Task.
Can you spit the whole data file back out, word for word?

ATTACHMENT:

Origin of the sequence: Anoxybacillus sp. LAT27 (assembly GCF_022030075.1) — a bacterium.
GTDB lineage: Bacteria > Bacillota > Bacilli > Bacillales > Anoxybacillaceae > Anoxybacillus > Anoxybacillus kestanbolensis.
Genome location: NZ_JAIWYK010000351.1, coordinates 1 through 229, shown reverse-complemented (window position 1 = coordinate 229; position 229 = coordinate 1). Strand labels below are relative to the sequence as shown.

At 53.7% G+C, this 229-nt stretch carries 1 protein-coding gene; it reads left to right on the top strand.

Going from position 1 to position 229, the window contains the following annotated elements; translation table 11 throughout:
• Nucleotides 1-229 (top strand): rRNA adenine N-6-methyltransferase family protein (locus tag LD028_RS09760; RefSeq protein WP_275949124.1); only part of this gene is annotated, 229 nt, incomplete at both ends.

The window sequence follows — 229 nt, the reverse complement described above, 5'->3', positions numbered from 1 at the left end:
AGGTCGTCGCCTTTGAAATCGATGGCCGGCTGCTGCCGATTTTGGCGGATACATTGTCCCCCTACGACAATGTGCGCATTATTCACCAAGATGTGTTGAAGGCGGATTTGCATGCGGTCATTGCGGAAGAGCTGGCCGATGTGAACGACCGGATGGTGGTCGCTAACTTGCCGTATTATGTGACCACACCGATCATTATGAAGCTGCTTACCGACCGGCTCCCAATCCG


Origin of the sequence: Anoxybacillus sp. LAT27 (assembly GCF_022030075.1) — a bacterium.
GTDB lineage: Bacteria > Bacillota > Bacilli > Bacillales > Anoxybacillaceae > Anoxybacillus > Anoxybacillus kestanbolensis.
Genome location: NZ_JAIWYK010000351.1, coordinates 1 through 229, shown reverse-complemented (window position 1 = coordinate 229; position 229 = coordinate 1). Strand labels below are relative to the sequence as shown.

At 53.7% G+C, this 229-nt stretch carries 1 protein-coding gene; it reads left to right on the top strand.

Going from position 1 to position 229, the window contains the following annotated elements; translation table 11 throughout:
• Nucleotides 1-229 (top strand): rRNA adenine N-6-methyltransferase family protein (locus tag LD028_RS09760; RefSeq protein WP_275949124.1); only part of this gene is annotated, 229 nt, incomplete at both ends.

The window sequence follows — 229 nt, the reverse complement described above, 5'->3', positions numbered from 1 at the left end:
AGGTCGTCGCCTTTGAAATCGATGGCCGGCTGCTGCCGATTTTGGCGGATACATTGTCCCCCTACGACAATGTGCGCATTATTCACCAAGATGTGTTGAAGGCGGATTTGCATGCGGTCATTGCGGAAGAGCTGGCCGATGTGAACGACCGGATGGTGGTCGCTAACTTGCCGTATTATGTGACCACACCGATCATTATGAAGCTGCTTACCGACCGGCTCCCAATCCG